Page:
The value of recorded oral history and the written word come together in Remembering Gallipoli: Interviews with New Zealand Gallipoli Veterans, by Christopher Pugsley and Charles Farrell.
The book is based on 131 surviving interviews made, mostly in 1982, of Gallipoli veterans as part of the research that was the backbone of the Maurice Shadbolt play Once on Chanuk Bair This and other material have been used in other books including Men of Gallipoli, by Charles Farrell, as well as in a TVNZ documentary. There are also a number of other historians and scholars that have benefited from the material which is carefully archived in a number of places, including the National Army Museum at Waiouru.
This book has been carefully constructed, so that the memories of the men are linked to the various battles and other significant aspects of the Gallipoli campaign. Sometimes the comments from a single veteran will appear in different chapters because the individual will have memories of a number of different incidents. This allows for the whole campaign to be understood chronologically. Thus instead of an historian’s prose, the story unfolds through the words of veterans who were there, while staying in line with how the campaign developed and ended.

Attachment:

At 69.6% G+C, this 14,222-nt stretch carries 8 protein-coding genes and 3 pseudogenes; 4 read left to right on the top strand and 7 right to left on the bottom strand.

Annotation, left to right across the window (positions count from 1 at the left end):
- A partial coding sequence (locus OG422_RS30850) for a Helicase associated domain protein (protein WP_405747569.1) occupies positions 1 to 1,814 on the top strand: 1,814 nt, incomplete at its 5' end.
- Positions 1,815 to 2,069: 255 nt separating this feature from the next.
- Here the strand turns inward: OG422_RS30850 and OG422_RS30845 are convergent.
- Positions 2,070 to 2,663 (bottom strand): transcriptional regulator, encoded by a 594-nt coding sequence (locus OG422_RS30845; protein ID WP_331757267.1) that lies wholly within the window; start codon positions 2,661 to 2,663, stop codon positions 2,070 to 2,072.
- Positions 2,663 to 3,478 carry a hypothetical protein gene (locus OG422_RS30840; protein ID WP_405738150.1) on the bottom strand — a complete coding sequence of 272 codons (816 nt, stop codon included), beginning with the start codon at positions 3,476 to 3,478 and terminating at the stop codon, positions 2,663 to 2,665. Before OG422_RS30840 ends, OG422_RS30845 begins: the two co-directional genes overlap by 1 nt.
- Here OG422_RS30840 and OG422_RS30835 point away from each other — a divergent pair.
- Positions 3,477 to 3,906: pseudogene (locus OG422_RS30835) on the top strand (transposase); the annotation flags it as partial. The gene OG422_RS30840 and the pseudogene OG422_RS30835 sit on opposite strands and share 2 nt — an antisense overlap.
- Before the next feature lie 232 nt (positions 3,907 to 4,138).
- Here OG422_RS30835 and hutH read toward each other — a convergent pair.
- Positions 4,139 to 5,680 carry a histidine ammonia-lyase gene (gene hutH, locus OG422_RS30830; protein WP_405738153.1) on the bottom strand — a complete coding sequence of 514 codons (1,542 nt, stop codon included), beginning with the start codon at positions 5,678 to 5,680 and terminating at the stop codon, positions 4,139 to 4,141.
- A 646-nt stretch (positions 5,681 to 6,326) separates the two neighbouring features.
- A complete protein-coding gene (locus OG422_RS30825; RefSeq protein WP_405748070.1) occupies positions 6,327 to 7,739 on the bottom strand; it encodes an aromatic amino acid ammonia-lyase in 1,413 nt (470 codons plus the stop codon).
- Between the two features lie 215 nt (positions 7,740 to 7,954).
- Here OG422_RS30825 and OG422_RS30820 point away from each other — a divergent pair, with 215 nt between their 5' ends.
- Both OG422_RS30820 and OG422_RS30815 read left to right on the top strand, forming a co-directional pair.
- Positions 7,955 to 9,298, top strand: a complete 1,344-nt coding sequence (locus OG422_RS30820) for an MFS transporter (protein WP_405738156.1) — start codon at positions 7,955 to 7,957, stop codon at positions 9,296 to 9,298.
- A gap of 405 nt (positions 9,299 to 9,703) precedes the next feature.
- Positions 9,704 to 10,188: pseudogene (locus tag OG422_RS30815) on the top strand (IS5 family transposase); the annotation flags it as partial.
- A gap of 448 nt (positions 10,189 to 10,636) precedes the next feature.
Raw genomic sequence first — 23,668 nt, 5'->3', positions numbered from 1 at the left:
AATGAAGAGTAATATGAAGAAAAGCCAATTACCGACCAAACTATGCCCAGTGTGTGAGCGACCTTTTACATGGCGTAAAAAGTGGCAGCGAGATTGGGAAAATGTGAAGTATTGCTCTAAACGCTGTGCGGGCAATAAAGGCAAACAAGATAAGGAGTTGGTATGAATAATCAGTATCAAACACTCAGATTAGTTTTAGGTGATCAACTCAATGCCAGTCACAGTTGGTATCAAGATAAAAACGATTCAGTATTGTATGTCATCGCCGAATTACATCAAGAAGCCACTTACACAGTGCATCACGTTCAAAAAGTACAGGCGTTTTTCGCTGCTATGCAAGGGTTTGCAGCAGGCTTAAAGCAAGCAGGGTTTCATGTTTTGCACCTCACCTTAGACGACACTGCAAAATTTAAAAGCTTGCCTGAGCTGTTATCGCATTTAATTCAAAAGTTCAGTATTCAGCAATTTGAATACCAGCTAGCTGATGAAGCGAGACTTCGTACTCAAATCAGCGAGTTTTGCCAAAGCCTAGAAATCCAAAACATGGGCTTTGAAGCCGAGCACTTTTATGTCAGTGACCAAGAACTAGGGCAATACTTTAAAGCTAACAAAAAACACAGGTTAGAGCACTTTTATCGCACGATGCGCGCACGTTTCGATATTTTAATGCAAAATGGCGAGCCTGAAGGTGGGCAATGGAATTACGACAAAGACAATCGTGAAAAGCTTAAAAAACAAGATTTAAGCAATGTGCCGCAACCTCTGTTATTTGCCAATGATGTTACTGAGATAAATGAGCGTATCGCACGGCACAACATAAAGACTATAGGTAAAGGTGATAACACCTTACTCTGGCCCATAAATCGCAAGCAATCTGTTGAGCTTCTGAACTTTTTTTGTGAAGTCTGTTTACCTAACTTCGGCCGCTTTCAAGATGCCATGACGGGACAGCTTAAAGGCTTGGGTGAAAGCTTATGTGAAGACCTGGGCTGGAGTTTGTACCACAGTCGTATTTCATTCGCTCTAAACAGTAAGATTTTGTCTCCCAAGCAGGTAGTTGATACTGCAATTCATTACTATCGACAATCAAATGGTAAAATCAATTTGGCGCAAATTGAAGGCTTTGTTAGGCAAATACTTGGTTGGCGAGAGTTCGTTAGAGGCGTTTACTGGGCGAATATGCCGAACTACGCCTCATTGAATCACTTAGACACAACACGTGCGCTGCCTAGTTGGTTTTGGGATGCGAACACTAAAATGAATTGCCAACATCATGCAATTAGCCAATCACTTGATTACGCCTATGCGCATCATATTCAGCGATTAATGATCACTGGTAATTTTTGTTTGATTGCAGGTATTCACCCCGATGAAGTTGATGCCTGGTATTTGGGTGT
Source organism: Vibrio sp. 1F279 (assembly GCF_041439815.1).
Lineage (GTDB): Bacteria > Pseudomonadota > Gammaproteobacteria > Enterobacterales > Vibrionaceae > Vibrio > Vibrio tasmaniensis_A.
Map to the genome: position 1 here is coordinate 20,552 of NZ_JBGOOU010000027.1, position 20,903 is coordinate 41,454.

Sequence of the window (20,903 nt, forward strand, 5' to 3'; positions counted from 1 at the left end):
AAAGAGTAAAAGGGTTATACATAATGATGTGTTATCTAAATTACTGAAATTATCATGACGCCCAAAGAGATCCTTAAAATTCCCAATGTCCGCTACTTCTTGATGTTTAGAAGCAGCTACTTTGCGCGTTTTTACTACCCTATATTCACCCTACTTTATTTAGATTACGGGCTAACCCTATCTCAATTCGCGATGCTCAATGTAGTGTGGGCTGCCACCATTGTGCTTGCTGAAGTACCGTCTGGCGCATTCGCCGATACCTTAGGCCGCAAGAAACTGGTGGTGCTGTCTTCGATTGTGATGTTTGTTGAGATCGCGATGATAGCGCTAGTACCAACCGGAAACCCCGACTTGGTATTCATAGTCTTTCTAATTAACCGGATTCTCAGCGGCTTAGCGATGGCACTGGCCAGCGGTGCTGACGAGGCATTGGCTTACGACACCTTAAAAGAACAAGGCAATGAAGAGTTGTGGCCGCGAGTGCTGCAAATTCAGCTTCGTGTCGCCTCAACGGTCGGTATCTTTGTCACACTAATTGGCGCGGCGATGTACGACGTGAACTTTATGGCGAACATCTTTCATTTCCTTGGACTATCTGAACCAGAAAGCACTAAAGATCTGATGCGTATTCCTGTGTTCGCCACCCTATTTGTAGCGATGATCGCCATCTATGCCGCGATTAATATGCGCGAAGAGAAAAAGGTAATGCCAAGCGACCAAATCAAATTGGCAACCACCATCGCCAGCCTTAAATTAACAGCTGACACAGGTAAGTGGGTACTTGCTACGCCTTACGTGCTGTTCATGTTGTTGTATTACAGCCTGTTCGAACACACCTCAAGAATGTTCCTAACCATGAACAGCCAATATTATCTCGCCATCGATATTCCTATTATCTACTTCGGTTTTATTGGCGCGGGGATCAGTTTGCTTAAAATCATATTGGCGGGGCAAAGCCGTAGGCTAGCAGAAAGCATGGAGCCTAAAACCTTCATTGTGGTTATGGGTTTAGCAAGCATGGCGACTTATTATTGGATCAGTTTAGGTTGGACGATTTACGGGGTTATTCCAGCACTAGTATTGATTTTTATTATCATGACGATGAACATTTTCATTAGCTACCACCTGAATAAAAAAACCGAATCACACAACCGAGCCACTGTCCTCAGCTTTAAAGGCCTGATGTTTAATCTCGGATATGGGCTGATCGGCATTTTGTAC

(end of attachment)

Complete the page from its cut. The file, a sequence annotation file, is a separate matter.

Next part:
Authors’ notes are used to fill in detail of events, creating context for the veterans’ comments. Pugsley and Farrell also contribute to the background and context with their introduction. In particular Pugsley traces how he got involved with the history of the Gallipoli campaign while still a serving officer in the Army.
Photographs are well used in this book, very often adding to the personal perspectives of veterans’ accounts.
Much of the collective memory is harrowing, some of it humorous in a black kiwi sort of way. But the real quality of this book is that it allows us 100 years later to “ hear the voices” that were at Gallipoli.
Review by Lincoln Gould
Remembering Gallipoli: Interviews with New Zealand Gallipoli Veterans
by Christopher Pugsley and Charles Ferrall
Published by Victoria University Press